This year’s annual Ivy Muslim Conference, held at the St. Thomas More Center from October 27 to 28, provided a unique platform for approximately 200 students from across the Ivy League and neighboring schools to engage in meaningful discussions. The conference, organized by the Yale Muslim Students Association and the Chaplain’s Office, aimed to address a wide range of topics, from personal religious identity to global issues such as the Israel-Hamas conflict.
Decade of Unity and Progress
The Ivy Muslim Conference, first launched in 2010, was the brainchild of Omer Bajwa, the director of Muslim Life in the Chaplain’s Office, and his wife, Lisa Kinney-Bajwa. Over the past decade, the event has grown into an annual tradition, enabling Muslim college students to come together, learn, and connect.
Empowering Through Knowledge
A highlight of this year’s conference was the keynote address by Ustadh Ubaydullah Evans, the first scholar-in-residence at the American Learning Institute for Muslims. Evans emphasized the importance of empowering students with a framework to contribute to their community. He underscored that every individual, regardless of their interests and abilities, has a role to play in shaping the future of the American Muslim community.
Balancing Faith and Life
During his speech, Evans delved into the concept of maintaining a balance between religious life (deen) and secular life (dunya). He encouraged the audience to practice Islam authentically while adhering to the boundaries of the religion, sparking conversations about living one’s faith in the modern world.
Covenant of Love
Evans responded to a student’s question about improving one’s relationship with God, emphasizing that it should be seen as a “covenant of love” rather than a transactional relationship. This perspective fosters a deeper and more meaningful connection with one’s faith.
Integrating with Communities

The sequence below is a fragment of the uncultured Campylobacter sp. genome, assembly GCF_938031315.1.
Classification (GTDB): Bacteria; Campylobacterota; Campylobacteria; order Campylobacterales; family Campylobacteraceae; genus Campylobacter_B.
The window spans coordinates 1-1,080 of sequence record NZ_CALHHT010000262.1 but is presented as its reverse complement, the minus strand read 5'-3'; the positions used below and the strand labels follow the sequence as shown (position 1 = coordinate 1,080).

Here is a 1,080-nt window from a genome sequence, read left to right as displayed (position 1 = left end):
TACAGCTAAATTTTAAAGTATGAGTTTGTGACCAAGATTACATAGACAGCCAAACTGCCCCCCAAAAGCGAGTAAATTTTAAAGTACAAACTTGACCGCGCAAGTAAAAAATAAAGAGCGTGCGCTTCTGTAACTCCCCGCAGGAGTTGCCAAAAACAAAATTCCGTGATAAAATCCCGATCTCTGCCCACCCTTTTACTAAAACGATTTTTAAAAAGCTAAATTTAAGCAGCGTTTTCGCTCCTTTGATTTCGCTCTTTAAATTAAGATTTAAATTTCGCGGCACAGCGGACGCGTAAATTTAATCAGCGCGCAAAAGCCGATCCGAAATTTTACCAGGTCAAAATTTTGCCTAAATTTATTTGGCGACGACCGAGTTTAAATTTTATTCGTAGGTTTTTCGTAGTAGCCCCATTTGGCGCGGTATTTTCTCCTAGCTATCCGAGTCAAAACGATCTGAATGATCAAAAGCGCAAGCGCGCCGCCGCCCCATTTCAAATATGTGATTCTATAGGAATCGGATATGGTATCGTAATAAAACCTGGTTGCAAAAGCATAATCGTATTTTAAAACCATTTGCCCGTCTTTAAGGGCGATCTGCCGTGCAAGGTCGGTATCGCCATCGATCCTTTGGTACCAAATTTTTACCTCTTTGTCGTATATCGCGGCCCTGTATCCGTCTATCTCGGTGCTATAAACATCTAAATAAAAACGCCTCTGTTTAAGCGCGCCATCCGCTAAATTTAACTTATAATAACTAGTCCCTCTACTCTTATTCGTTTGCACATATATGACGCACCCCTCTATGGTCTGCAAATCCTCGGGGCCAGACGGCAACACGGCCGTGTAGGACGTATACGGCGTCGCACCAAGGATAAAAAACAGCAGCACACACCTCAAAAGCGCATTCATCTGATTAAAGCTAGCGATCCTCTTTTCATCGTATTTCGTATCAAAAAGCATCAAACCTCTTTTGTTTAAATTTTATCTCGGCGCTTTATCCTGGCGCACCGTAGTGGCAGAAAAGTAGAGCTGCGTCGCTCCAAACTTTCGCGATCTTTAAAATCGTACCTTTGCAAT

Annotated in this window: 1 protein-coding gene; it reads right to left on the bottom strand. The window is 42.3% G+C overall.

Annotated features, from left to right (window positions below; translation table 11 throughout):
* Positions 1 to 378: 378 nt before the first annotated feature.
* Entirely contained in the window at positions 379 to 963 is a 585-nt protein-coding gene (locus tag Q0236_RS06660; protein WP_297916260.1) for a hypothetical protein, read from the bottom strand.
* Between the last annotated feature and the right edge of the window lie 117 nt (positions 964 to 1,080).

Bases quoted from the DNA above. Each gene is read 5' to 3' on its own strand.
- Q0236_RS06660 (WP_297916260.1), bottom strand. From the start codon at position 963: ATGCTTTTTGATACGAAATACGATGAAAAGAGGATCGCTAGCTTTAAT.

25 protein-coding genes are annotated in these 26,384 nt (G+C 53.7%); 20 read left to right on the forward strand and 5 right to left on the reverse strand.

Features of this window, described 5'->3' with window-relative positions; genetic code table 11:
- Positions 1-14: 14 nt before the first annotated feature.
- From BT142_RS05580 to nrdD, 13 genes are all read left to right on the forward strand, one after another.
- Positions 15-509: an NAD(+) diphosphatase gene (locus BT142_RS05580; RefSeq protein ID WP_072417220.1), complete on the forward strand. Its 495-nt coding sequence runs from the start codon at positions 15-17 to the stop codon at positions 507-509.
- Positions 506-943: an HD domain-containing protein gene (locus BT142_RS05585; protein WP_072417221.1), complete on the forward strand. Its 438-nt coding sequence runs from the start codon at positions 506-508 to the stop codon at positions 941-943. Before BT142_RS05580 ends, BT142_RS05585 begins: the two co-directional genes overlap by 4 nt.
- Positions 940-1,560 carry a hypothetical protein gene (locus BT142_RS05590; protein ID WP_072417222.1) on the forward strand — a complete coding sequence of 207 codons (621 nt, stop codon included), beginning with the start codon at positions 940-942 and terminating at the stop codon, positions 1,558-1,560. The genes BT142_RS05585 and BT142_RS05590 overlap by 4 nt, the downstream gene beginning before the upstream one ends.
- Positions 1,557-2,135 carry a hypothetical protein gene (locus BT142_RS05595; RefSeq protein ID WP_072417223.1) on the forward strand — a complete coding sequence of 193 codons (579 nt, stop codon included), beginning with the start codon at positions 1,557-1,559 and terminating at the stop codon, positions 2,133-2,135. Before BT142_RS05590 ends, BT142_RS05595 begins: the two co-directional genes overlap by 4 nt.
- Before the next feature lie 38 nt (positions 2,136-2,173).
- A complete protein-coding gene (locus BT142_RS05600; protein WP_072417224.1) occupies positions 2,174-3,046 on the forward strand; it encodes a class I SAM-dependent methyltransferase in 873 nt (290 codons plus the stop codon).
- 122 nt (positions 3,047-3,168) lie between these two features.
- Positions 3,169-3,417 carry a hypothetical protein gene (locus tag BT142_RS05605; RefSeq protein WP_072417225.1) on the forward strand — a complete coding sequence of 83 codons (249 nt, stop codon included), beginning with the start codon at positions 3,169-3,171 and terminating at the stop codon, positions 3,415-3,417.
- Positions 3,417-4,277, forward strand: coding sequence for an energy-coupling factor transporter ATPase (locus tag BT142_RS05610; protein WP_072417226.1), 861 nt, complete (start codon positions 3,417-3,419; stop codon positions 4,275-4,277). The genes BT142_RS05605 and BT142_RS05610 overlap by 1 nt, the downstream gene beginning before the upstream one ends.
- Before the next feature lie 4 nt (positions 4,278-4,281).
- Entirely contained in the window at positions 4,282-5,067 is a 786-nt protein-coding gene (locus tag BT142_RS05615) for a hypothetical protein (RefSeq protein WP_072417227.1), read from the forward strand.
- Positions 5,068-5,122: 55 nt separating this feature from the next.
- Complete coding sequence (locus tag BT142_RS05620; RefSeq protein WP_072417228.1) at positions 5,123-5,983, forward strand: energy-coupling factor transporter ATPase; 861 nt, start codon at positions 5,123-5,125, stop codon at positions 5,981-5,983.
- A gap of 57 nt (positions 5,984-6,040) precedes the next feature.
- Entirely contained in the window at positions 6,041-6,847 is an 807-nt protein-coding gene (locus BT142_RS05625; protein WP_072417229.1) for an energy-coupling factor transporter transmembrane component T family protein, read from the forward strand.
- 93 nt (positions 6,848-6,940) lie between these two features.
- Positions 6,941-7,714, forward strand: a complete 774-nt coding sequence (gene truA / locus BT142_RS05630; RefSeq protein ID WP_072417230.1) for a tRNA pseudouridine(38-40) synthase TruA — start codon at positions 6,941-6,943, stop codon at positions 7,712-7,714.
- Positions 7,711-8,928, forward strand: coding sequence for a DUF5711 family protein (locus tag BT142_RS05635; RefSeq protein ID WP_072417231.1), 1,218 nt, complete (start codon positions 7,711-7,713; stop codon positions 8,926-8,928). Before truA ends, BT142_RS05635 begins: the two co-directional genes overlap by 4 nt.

Evans also urged attendees to become integral and respected parts of the communities they inhabit. He emphasized that gaining credibility within these spaces is essential for creating substantial change and fostering understanding.
Coffee House Conversations
One of the unique components of the conference was the “Coffee House Conversations.” This event, conceived by Abdul-Rehman Malik, an associate research scholar and lecturer in Islamic Studies at the Yale Divinity School, offered students a platform to engage in discussions over coffee. The topics of discussion this year revolved around the Israel-Hamas conflict, allowing participants to share their personal connections to this pressing global issue.
Encouraging Civic Engagement
Malik highlighted the significance of these conversations in encouraging civic participation and community organizing among Muslim students. By addressing issues such as combatting Islamophobia, antisemitism, and anti-Black racism on campus, students gained a broader perspective on the human impulse toward freedom and justice.
Another crucial aspect of the conference was the “Changemakers’ Sessions.” The sessions aimed to provide students with insights into various career paths through the experiences and journeys of successful Muslim professionals. Speakers included individuals from diverse fields such as medicine, finance, and research, giving students a glimpse into the possibilities for their future careers.
Lisa Kinney-Bajwa mentioned that professional panels, a feature of the conference’s early years, were reintroduced this year. This decision came as a response to student feedback, indicating the organizers’ commitment to adapting and evolving the conference to meet the evolving needs of its participants.
The 2023 Ivy Muslim Conference was not merely an event but a platform for bridging communities, fostering understanding, and empowering the next generation of Muslim leaders. By engaging in discussions on diverse topics, from personal faith to global conflicts, and by learning from successful professionals, attendees left the conference with a renewed sense of purpose and a stronger commitment to building a more inclusive and compassionate world. The conference has come a long way since its inception in 2010, and as it evolves, it continues to fulfill its mission of bringing Muslim students together to explore the challenges and opportunities of being Muslim in the modern world.